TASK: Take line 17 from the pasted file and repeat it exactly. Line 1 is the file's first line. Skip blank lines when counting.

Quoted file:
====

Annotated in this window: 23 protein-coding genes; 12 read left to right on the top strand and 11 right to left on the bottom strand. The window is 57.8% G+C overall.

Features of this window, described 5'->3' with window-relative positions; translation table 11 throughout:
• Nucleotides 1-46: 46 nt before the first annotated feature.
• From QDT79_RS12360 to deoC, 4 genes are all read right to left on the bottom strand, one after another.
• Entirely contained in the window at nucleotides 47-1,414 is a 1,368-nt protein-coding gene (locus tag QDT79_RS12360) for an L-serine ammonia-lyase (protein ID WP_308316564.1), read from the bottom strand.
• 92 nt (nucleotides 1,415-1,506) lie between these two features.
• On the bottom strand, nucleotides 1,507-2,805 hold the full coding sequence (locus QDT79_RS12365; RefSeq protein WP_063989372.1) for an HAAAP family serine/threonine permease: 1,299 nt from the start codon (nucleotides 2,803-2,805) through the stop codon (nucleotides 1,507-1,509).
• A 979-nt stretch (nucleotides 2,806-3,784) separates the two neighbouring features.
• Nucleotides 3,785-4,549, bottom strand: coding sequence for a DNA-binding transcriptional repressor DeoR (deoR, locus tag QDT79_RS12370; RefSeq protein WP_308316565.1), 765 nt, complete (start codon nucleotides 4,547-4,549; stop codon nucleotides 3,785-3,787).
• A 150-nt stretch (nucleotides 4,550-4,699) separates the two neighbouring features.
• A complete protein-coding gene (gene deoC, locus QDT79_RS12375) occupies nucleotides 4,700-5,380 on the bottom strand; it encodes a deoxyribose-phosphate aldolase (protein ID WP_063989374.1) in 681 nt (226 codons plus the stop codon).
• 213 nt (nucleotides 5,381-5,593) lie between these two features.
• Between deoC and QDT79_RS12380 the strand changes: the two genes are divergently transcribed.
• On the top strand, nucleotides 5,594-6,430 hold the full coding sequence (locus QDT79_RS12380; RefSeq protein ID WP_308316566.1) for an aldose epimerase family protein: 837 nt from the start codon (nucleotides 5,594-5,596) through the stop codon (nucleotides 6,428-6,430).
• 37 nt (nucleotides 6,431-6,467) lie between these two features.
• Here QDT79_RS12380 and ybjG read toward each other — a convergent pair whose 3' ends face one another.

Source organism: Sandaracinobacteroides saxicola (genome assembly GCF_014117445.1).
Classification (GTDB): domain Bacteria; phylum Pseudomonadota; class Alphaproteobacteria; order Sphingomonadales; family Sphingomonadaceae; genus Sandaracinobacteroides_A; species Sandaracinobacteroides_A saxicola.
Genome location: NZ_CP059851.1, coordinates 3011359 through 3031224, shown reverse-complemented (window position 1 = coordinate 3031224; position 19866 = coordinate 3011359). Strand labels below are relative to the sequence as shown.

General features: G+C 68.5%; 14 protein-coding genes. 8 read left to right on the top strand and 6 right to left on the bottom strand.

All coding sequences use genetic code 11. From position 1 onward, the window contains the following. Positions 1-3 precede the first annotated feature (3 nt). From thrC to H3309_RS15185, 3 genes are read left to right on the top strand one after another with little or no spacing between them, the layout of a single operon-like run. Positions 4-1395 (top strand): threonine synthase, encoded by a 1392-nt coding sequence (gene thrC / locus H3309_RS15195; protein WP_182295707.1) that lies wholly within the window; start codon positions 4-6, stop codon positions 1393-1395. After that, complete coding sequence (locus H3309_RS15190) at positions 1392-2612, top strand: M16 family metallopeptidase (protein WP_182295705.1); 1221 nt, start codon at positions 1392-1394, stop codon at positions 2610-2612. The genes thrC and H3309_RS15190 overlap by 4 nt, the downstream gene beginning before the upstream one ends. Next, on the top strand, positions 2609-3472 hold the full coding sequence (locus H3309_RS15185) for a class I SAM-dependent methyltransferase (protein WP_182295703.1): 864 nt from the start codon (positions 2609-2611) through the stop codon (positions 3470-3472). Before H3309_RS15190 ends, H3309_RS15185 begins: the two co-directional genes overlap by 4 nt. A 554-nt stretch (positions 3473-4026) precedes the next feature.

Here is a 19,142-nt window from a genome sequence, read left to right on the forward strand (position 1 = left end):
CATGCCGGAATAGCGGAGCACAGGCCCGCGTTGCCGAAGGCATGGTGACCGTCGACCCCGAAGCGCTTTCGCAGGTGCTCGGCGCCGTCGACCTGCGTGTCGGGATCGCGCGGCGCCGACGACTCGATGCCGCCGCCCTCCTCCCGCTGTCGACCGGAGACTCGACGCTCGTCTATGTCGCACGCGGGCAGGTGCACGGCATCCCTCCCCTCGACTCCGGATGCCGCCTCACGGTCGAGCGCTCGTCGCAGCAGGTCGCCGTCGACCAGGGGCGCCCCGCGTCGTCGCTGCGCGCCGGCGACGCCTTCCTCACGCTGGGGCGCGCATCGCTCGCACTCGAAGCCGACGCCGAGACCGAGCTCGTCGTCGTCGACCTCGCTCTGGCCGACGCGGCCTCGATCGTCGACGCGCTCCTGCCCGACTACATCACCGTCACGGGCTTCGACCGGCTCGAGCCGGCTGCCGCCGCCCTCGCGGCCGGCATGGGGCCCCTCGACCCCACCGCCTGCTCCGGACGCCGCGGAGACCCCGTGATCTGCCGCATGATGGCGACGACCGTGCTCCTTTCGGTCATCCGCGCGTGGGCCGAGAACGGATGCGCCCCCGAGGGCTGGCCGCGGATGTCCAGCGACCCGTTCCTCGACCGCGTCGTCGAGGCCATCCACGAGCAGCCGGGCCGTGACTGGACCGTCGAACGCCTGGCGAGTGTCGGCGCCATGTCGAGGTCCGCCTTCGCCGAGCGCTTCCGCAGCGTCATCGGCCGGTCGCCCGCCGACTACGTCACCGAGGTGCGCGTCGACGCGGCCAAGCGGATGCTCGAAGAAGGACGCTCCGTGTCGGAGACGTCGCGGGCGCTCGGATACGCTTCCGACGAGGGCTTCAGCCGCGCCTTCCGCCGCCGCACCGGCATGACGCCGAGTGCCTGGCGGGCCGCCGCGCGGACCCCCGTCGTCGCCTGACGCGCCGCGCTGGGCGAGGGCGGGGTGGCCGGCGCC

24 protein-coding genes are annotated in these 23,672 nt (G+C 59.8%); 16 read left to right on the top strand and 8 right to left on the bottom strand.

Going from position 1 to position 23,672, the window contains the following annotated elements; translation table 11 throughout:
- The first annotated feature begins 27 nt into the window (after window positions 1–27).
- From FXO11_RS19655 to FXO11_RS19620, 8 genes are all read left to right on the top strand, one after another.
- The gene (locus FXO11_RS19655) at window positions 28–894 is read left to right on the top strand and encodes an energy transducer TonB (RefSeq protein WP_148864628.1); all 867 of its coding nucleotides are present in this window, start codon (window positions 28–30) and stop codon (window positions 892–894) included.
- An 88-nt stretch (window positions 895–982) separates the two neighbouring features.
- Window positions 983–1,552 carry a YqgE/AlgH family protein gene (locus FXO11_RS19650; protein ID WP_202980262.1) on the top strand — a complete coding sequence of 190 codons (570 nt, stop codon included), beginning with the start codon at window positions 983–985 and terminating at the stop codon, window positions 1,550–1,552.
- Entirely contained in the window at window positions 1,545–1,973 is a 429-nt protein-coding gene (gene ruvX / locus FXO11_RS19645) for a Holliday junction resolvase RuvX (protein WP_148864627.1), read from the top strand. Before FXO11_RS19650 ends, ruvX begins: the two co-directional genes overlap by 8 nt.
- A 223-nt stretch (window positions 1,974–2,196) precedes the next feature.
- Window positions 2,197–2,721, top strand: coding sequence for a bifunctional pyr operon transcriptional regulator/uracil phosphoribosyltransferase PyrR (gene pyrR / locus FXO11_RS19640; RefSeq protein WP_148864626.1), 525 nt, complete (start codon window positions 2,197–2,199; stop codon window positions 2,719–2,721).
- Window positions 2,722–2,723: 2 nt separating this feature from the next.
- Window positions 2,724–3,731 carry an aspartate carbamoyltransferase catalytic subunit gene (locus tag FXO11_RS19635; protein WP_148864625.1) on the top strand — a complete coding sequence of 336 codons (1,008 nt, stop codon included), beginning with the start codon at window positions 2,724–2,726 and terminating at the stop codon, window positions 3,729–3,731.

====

Source organism: Sandaracinobacteroides saxicola (genome assembly GCF_014117445.1).